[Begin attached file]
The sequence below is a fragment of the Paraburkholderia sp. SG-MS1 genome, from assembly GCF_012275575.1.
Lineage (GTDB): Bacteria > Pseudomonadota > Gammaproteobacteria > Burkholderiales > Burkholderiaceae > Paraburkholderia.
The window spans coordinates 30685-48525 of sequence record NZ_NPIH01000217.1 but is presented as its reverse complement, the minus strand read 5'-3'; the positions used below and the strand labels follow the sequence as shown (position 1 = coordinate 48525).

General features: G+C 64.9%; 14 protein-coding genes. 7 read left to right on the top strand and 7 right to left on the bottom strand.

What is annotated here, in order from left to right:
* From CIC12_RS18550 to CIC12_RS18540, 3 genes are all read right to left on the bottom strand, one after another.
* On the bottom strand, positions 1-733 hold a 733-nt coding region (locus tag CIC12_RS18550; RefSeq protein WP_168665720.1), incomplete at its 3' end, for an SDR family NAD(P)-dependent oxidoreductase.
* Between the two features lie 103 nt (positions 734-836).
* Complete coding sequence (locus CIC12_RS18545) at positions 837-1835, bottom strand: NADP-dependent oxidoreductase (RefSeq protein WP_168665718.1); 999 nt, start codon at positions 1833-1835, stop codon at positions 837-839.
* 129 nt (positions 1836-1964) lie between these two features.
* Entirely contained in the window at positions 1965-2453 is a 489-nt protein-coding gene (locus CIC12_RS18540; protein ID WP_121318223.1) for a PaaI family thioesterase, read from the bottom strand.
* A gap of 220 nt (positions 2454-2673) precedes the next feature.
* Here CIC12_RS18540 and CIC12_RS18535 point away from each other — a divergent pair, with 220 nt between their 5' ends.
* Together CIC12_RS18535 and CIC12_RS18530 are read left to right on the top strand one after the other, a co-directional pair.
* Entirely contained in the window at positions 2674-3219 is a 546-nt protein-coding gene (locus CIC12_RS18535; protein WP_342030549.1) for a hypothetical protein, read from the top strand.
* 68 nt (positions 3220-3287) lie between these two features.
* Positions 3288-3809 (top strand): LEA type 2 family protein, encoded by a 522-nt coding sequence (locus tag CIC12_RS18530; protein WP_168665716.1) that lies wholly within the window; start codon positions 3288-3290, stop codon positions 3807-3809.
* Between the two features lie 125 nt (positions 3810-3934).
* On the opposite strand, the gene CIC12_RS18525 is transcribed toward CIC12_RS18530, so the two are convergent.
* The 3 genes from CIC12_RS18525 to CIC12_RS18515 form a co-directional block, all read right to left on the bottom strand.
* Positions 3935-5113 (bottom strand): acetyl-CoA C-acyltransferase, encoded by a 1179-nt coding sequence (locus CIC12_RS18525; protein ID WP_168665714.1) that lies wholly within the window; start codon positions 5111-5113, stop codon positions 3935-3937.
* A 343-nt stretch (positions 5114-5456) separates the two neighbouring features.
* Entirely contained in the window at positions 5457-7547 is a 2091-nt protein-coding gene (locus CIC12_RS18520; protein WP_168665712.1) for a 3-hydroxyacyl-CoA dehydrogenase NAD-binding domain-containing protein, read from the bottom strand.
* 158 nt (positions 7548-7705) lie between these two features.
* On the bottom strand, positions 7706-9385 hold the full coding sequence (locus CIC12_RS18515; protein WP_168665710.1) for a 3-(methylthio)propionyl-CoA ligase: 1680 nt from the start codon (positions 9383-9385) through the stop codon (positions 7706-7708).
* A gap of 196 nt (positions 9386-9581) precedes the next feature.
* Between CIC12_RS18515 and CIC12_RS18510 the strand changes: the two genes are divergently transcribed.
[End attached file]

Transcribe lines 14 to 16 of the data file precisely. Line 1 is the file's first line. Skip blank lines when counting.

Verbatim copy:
* Together CIC12_RS18535 and CIC12_RS18530 are read left to right on the top strand one after the other, a co-directional pair.
* Entirely contained in the window at positions 2674-3219 is a 546-nt protein-coding gene (locus CIC12_RS18535; protein WP_342030549.1) for a hypothetical protein, read from the top strand.
* 68 nt (positions 3220-3287) lie between these two features.